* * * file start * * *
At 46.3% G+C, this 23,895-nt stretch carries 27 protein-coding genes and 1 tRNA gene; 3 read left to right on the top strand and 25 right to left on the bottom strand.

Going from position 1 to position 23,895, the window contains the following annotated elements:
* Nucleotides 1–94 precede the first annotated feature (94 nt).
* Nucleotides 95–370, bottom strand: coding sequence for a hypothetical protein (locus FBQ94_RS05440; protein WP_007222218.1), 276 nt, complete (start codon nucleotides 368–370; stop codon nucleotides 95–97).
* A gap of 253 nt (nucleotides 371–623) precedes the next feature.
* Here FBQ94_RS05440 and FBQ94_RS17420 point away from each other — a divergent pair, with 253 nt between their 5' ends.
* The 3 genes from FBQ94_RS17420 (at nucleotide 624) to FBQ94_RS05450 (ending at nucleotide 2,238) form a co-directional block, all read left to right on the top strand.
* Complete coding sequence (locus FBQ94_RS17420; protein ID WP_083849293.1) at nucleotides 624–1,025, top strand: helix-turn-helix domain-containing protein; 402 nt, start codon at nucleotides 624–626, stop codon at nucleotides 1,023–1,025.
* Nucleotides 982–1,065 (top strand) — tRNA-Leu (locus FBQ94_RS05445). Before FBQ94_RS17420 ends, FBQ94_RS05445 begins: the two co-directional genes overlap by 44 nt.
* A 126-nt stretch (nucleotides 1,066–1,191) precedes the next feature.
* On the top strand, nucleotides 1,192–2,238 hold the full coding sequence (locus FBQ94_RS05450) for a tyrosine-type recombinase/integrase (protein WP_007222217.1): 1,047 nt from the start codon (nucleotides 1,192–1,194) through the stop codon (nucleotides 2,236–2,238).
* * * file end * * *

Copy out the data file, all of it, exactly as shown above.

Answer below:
At 46.3% G+C, this 23,895-nt stretch carries 27 protein-coding genes and 1 tRNA gene; 3 read left to right on the top strand and 25 right to left on the bottom strand.

Going from position 1 to position 23,895, the window contains the following annotated elements:
* Nucleotides 1–94 precede the first annotated feature (94 nt).
* Nucleotides 95–370, bottom strand: coding sequence for a hypothetical protein (locus FBQ94_RS05440; protein WP_007222218.1), 276 nt, complete (start codon nucleotides 368–370; stop codon nucleotides 95–97).
* A gap of 253 nt (nucleotides 371–623) precedes the next feature.
* Here FBQ94_RS05440 and FBQ94_RS17420 point away from each other — a divergent pair, with 253 nt between their 5' ends.
* The 3 genes from FBQ94_RS17420 (at nucleotide 624) to FBQ94_RS05450 (ending at nucleotide 2,238) form a co-directional block, all read left to right on the top strand.
* Complete coding sequence (locus FBQ94_RS17420; protein ID WP_083849293.1) at nucleotides 624–1,025, top strand: helix-turn-helix domain-containing protein; 402 nt, start codon at nucleotides 624–626, stop codon at nucleotides 1,023–1,025.
* Nucleotides 982–1,065 (top strand) — tRNA-Leu (locus FBQ94_RS05445). Before FBQ94_RS17420 ends, FBQ94_RS05445 begins: the two co-directional genes overlap by 44 nt.
* A 126-nt stretch (nucleotides 1,066–1,191) precedes the next feature.
* On the top strand, nucleotides 1,192–2,238 hold the full coding sequence (locus FBQ94_RS05450) for a tyrosine-type recombinase/integrase (protein WP_007222217.1): 1,047 nt from the start codon (nucleotides 1,192–1,194) through the stop codon (nucleotides 2,236–2,238).